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The Greeks and story telling and great Greek myth
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Talking Horse
 01 Jun 2014, 16:17 #180062 Reply To Post
Anyone here well up on Greek myth and the like?
I’ve got as far as an underworld character who occupies the underworld, Tantulus. This character, son of Zeus, dines with the Gods but pilfers some of the nectar and ambrosia and is punished. The punishment in the underworld is he’s left in is ample food and drink but he cannot reach any of it and dies in fear and starvation.
Now the ‘problem’ is I’m working on something this while or an idea is there in my head of a protagonist/main character/’hero’ is a sort of ‘anti-Tantulus’. My character has got everything in a sense, tick the boxes yourself: the job, the house, the family life, the car but he wants out; even in where it provides security, this character has it all and can simply reach out like Tantalus for the paycheque, which he can reach and get; Tantalus cant reach the food. But my character would be happier out of it all again.
Am I making sense here? My character in staging a Greek tragedy would be one who is seduced by it all and in a modern backdrop wants ‘out’ despite having it all........... Bear in mind one Mr Joyce did it; and model his one big book on that Greek hero – he doing it over one day plus in one city.
Does such a character exist in Greek myth? Who gets seduced by it all; be material wealth and so on but is happier getting out of it all again? Once (s)he has attained a position of wealth and privilege.
I’m finding it difficult it sift all through Greek mythology you see.
Answers and replies welcome.
SPARTAN242
 02 Jun 2014, 11:49 #180072 Reply To Post
I'm not sure I know anyone in Greek myth, obviously there is King Midas but that is different.

I would say your closest is something like Buddha... he was a prince, a rich man, had everything and then gave up everything to reach enlightenment.

you can always make it more Greek by having the gods become envious of his wisdom and his lack of 'gratefulness ' for not being content with everything the gods have already given him.

make any sense? Ignore otherwise!
AlyssaRose
 02 Jun 2014, 17:29 #180077 Reply To Post
Along these lines, you could also consider Crates of Thebes. Not myth, but he gave up wealth for a life of poverty.
"I'm just going to write because I cannot help it."
- Charlotte Bronte

AlyssaRose
 02 Jun 2014, 19:58 #180079 Reply To Post
Quote: AlyssaRose, Monday, 2 Jun 2014 17:29
Along these lines, you could also consider Crates of Thebes. Not myth, but he gave up wealth for a life of poverty.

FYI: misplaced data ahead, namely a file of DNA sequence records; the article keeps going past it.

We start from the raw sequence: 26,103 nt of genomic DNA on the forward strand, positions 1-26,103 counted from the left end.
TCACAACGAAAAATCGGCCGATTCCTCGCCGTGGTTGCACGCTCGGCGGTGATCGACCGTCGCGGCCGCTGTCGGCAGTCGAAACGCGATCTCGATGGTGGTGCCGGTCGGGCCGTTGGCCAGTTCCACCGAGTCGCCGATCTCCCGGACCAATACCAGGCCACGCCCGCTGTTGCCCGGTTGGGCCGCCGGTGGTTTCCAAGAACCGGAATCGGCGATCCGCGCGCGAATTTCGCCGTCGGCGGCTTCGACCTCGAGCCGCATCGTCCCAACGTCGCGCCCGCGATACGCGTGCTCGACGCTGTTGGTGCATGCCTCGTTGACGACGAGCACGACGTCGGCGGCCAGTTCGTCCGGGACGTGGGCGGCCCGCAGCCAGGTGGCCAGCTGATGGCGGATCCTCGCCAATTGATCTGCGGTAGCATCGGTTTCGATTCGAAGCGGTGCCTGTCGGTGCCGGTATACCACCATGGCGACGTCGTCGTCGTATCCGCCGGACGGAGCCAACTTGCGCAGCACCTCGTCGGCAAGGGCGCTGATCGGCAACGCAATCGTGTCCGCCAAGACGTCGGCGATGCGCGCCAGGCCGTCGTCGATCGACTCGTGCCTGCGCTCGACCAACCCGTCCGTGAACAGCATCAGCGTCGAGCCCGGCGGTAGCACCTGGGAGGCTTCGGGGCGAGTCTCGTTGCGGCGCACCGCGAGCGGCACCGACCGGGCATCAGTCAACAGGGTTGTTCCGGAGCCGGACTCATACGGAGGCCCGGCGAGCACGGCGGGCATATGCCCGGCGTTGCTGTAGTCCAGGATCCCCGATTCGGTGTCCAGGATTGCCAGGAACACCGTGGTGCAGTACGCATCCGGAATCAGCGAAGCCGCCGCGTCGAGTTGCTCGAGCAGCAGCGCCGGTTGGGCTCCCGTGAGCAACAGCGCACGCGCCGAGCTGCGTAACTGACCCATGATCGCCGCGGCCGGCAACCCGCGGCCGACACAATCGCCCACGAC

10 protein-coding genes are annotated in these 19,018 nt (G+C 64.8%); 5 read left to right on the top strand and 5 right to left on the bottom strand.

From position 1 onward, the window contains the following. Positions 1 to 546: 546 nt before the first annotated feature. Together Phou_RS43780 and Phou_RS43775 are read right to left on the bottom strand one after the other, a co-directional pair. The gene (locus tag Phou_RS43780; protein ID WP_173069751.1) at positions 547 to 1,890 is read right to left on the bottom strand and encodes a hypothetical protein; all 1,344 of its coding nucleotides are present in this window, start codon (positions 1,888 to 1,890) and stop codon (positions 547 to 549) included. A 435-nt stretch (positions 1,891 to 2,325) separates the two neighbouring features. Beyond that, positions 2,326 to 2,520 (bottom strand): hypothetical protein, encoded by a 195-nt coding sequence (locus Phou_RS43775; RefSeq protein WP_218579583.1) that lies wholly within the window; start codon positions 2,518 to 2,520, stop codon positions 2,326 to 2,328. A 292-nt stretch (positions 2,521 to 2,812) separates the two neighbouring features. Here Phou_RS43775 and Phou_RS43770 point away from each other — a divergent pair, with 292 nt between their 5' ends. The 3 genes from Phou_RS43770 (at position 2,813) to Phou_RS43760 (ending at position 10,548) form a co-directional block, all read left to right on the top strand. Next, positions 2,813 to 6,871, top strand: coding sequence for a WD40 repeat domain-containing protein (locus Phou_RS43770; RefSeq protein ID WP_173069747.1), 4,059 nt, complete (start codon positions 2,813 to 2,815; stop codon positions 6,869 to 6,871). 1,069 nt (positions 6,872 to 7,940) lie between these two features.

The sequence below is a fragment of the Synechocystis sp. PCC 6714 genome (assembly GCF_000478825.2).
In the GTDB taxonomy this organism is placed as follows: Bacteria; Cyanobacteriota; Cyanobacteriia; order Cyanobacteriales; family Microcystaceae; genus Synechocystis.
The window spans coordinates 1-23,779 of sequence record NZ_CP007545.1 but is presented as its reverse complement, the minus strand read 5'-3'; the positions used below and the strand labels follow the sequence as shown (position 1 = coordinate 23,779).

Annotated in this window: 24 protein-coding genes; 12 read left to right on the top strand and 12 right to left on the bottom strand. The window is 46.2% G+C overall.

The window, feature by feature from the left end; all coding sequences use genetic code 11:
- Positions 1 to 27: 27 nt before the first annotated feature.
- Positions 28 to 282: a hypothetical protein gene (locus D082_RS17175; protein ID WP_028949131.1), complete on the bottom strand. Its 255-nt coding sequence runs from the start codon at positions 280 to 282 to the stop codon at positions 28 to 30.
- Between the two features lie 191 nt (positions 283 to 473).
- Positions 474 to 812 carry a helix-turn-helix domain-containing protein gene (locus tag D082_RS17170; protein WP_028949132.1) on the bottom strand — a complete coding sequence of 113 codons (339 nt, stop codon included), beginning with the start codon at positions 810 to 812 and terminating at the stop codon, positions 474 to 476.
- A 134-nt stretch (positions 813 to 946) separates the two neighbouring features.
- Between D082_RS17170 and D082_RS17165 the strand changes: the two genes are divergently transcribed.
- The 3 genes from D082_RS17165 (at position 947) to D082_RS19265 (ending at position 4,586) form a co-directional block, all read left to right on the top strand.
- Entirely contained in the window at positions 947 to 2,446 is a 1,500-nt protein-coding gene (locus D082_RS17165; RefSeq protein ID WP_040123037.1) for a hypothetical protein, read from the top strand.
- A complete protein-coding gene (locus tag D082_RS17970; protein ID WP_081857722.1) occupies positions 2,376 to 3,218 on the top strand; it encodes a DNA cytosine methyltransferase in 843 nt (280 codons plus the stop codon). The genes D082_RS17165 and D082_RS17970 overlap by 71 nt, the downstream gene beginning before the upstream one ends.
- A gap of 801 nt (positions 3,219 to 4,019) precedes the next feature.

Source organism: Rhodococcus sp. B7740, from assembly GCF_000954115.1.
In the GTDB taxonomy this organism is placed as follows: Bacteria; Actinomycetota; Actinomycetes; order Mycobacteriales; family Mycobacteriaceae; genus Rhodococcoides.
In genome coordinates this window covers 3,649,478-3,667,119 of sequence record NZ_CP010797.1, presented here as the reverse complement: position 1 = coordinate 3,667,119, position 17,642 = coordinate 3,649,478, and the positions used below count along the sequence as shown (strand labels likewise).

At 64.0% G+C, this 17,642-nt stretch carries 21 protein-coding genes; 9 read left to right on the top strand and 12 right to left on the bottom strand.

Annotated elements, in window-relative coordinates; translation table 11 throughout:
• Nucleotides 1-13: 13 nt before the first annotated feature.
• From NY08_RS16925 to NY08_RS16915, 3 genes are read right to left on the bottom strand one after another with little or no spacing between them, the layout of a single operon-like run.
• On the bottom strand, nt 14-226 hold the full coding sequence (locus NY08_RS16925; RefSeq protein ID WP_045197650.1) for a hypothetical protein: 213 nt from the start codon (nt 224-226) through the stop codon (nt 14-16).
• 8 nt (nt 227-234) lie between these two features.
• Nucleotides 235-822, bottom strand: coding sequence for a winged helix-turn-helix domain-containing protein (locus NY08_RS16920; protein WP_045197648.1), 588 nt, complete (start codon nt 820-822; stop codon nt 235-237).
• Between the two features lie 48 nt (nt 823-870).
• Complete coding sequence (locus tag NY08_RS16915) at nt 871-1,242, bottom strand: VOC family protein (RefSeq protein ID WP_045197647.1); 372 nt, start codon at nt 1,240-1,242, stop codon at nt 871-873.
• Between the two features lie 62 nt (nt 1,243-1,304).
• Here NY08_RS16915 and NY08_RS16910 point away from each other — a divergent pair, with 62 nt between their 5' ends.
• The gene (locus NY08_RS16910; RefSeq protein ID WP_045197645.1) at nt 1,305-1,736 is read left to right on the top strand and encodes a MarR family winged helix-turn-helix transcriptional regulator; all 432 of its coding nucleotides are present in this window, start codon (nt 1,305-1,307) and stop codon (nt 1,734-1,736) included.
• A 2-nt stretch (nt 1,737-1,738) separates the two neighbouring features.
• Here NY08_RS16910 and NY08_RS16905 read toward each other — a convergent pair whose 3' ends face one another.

I forgot to say, it is thought that Crates was moved by the tragedy of Telephus. It could fit in with your storyline.
"I'm just going to write because I cannot help it."
- Charlotte Bronte

Talking Horse
 03 Jun 2014, 14:36 #180085 Reply To Post
Spartan: am slightly confused.
The pronoun 'his'.
Are you referring to Buddha there and 'his'


Thanks for answers & contributions and I've a bit to research now.
Talking Horse
 03 Jun 2014, 19:02 #180089 Reply To Post
Quote: SPARTAN242, Monday, 2 Jun 2014 11:49
I'm not sure I know anyone in Greek myth, obviously there is King Midas but that is different.

I would say your closest is something like Buddha... he was a prince, a rich man, had everything and then gave up everything to reach enlightenment.

you can always make it more Greek by having the gods become envious of his wisdom and his lack of 'gratefulness ' for not being content with everything the gods have already given him.

make any sense? Ignore otherwise!



You state: 'You can always make it more Greek by having the gods become envious of his wisdom....'
Whose wisdom? Buddha's?
Surely these gods themselves are possessed of infinite wisdom themselves..... why would they be 'jealous'?


Meanwhile I'm busy on research. Most of the figures quoted dont really fill the bill -yet anyway.

A chappie I knew many years ago from school, a real Billy Bunter 'swot' type, went off to, in someone's words, to Oxford to 'read the classics....' Must look him up & give him a bell.

gyjcg
 03 Jun 2014, 22:25 #180091 Reply To Post
Quote: Talking Horse, Tuesday, 3 Jun 2014 19:02


Surely these gods themselves are possessed of infinite wisdom themselves..... why would they be 'jealous'?



The Greek gods are like watching a soap opera. They may be gods, but they squabble as much as the worst family.
Talking Horse
 10 Jun 2014, 17:19 #180376 Reply To Post
I'm still confident I'll find some expert on these Greek Gods who now am told fought among themselves.
Keep me posted and if anyone's an expert I'll be pleased to hear.

AlyssaRose
 10 Jun 2014, 20:13 #180383 Reply To Post
Hi Ed,
Sorry to hear you haven't got far with your research. I think that's the fun part. Have you tried The Greek Myths by Robert Graves?
Good luck,
Alice
"I'm just going to write because I cannot help it."
- Charlotte Bronte

Straylight
 15 Jun 2014, 10:48 #180586 Reply To Post
Would the Island of the Lotus Eaters be any good for you? A place full of people who do nothing but eat the lotus and are trapped for the rest of their lives unless they break the addiction. Ulysses escapes from it if I remember right.

Are you after a modern character who will simply have resonance with Greek myth (as in Ulysses/Brother Where Art Thou) or an actual mythological figure to re-tell their story?

If modern day metaphor, is there a compelling reason it must be Greek? Buddha or any number of Judeo-Christian prophets and saints could be used instead. You could still have Tantalus as the opposite.

If set in ancient Greece, you could always simply invent a character, possibly with the story including why his name was struck from history!
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